Originally published on Spoonfed, March 2010.
Grayson Perry perches, upright, amidst lush Rococo splendour. Clad in a rich black Victorian ensemble trimmed with burgundy detailing, hefty black clogs, pink tights, and an enormous bonnet, Perry cuts quite a figure: simultaneously grand, vulnerable, arch and honest. We’re in the Court Room at the Foundling Museum , where Perry is about to become the Museum’s second Hogarth Fellow, after Richard Wentworth in 2009.
The Foundling Museum launched the concept of the Foundling Fellows last year. The first three were Damon Albarn, Wentworth and novelist Jacqueline Wilson, and this year, it’s the turn of cellist Julian Lloyd Webber, TV presenter Cerrie Burnell, and Perry. But what does the role actually entail? “I’m not quite sure yet,” he admits. “I just said yes as it sounded like a nice thing to do!” Queue a bout of raucous cackling: “I’m a kind of figurehead, I think. I’ll turn up to parties in a nice outfit, and generally support the cause.” He also has an idea for a project later in the year which will engage local children with the Foundling Museum.
The museum is very much about childhood, and different attitudes to children across different historical periods and societies, themes that crop up repeatedly in Perry’s work. “There’s an autobiographical thread in all art,” he explains, “it’s part of who you are. I’m interested in what makes us who we are, psychotherapy and all that. And of course that looks at our childhood, because that’s where we become who we are, and also take on our major emotional problems. How does that then play out against the wider patterns of society?”
Perry’s own difficult childhood has been well-documented and it features frequently in his art – particularly in the earlier works. I wonder how these experiences have affected his own experiences as a father. “I learnt how to do it OK,” he says. “I didn’t make any major mistakes. I do think fathers tend to learn fatherhood, rather than having any intuition towards it.” And then, poignantly: “but some fathers learn better than others…”
The current exhibition at the Foundling Museum explores this often difficult relationship between parents and their children. With pieces by Tracey Emin, Paula Rego and Mat Collishaw dotted throughout the museum, the exhibition provides an apt new angle on the prestigious collection of work by Hogarth, Joshua Reynolds and Thomas Gainsborough. In the corner of the Court Room, where we’re sitting, hangs a group of tiny children’s outfits, “instigated,” Perry assumes as he turns to look, “by Ms. Emin.”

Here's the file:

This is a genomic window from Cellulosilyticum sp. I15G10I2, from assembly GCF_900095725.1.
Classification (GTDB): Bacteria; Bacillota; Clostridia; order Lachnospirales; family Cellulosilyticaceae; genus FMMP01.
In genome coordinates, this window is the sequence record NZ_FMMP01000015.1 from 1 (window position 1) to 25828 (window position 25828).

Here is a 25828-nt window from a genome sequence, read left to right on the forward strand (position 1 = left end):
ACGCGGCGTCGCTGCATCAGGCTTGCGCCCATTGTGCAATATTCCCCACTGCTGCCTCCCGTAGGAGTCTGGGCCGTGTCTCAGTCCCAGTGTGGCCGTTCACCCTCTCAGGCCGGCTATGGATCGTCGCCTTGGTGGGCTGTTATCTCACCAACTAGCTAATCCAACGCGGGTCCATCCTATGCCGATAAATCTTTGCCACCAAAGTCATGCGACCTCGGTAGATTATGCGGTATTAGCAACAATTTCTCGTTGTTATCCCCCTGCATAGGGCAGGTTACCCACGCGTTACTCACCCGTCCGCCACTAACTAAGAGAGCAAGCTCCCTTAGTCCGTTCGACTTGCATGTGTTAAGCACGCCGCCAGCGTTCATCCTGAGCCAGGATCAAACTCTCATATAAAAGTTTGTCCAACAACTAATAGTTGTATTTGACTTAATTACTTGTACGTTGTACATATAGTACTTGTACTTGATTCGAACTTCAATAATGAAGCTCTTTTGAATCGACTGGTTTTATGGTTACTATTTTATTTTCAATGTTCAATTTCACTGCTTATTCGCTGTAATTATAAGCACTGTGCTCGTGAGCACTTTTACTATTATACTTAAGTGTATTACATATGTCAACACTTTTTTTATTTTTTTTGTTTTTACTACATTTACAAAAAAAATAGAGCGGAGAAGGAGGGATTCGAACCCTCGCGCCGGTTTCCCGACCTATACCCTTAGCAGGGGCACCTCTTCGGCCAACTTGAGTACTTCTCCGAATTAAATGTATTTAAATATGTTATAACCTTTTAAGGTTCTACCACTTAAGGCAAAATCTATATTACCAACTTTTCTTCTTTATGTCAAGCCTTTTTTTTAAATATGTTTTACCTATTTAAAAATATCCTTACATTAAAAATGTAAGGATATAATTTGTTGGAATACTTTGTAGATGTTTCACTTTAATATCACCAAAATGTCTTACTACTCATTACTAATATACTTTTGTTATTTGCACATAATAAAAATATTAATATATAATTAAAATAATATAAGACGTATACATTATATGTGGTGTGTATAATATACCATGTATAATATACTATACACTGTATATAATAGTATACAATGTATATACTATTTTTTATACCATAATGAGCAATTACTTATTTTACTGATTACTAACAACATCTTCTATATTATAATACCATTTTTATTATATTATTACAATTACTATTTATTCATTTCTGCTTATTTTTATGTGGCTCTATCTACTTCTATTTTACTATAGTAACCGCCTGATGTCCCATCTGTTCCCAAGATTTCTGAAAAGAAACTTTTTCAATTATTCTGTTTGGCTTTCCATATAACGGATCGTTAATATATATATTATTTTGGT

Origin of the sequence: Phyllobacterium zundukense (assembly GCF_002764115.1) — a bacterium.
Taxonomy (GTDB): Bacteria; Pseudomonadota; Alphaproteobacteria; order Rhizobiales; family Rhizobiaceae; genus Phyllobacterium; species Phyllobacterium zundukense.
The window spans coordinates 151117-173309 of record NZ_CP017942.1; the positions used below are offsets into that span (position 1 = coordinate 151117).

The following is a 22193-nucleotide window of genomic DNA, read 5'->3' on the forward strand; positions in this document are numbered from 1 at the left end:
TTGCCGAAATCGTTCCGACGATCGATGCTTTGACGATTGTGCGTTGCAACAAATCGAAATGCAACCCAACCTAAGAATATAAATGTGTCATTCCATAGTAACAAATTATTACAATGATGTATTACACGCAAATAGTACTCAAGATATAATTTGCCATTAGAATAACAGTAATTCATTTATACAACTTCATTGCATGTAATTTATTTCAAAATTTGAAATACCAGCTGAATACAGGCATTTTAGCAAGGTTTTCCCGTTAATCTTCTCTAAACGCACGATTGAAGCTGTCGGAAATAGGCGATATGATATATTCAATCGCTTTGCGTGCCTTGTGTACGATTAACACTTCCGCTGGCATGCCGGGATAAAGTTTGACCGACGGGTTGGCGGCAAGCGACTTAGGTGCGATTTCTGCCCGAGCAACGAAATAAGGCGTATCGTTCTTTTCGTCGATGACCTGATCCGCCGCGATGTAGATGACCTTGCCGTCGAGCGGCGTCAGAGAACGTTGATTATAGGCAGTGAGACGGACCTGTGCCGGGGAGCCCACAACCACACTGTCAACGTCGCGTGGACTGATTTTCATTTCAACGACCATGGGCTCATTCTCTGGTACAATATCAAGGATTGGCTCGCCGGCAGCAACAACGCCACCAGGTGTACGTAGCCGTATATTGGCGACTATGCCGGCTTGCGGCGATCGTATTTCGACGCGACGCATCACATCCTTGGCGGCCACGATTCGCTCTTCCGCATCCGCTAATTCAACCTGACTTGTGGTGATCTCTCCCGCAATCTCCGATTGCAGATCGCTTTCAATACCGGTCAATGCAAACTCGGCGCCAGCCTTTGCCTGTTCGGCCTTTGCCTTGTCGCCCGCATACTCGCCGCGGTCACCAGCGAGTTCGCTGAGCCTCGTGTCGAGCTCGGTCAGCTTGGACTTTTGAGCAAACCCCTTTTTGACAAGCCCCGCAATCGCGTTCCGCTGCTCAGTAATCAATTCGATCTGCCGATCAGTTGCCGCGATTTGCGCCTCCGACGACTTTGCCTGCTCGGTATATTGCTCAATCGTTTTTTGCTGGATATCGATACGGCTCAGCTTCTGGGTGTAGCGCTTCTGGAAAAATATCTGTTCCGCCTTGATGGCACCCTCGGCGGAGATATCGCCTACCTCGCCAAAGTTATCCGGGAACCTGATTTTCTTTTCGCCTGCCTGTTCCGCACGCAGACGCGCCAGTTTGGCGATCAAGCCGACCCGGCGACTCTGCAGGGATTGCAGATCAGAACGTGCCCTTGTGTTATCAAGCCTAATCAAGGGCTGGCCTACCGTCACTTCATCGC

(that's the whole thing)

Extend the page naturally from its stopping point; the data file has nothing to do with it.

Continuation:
When I ask whether he’s an Emin fan, my question is greeted with cold silence, Perry’s big black bonnet blocking his face completely. As I begin to worry that I might have put my foot in it, Perry erupts into another huge cackle. “She’s interesting. I’m glad she exists. But let’s face it, I’m the world’s worst audience for contemporary art. My influences and loves in the art world stopped at around 1950. I like the products of entire cultures – I like popular religious art from India say, or Japan. I like Gothic altarpieces. I like Hieronymus Bosch. And I like Hogarth, obviously! He’s quite a rocker.”
Hogarth was a major benefactor of the Foundling Hospital, and the Museum includes several fine works by the eighteenth century artist. Perry sees certain parallels between his own work and that of Hogarth: “I’ve always liked Hogarth very much and he seems like a sort of kindred spirit. I’ve often been compared to him in terms of being interested in making art about social issues, and I suppose I have a kind of robust Englishness in my position, which I share with Mr. Hogarth. So, I expect I was a fairly obvious candidate for the fellowship.”
But Perry is less sure what Hogarth might have made of him: “Hogarth would throw his hands up in horror to imagine some retrogressive type like me who makes pots, that were pretty old tick even in his day. If he was here now he’d probably be directing EastEnders or something. He’d probably have a website! Something people are actually interested in, as opposed to pottery or contemporary art.”